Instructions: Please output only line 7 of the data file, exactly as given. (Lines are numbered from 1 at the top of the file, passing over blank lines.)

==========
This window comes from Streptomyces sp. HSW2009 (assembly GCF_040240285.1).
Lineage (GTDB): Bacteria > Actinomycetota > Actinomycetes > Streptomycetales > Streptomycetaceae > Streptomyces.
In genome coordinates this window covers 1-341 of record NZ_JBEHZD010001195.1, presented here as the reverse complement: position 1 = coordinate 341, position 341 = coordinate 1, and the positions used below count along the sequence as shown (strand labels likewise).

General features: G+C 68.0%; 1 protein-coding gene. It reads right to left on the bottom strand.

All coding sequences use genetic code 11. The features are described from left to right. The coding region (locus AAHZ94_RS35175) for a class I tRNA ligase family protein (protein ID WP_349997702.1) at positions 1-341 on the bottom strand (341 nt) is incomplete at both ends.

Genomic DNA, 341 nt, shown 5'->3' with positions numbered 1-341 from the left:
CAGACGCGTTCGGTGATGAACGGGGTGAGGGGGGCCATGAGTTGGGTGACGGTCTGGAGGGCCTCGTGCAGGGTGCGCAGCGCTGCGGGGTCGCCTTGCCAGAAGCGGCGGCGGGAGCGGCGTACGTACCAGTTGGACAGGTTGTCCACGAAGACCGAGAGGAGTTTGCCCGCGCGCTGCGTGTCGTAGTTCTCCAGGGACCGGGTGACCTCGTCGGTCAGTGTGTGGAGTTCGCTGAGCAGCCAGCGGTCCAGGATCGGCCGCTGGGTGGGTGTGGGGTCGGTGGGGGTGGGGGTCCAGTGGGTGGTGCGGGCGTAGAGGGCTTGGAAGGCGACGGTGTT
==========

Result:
CAGACGCGTTCGGTGATGAACGGGGTGAGGGGGGCCATGAGTTGGGTGACGGTCTGGAGGGCCTCGTGCAGGGTGCGCAGCGCTGCGGGGTCGCCTTGCCAGAAGCGGCGGCGGGAGCGGCGTACGTACCAGTTGGACAGGTTGTCCACGAAGACCGAGAGGAGTTTGCCCGCGCGCTGCGTGTCGTAGTTCTCCAGGGACCGGGTGACCTCGTCGGTCAGTGTGTGGAGTTCGCTGAGCAGCCAGCGGTCCAGGATCGGCCGCTGGGTGGGTGTGGGGTCGGTGGGGGTGGGGGTCCAGTGGGTGGTGCGGGCGTAGAGGGCTTGGAAGGCGACGGTGTT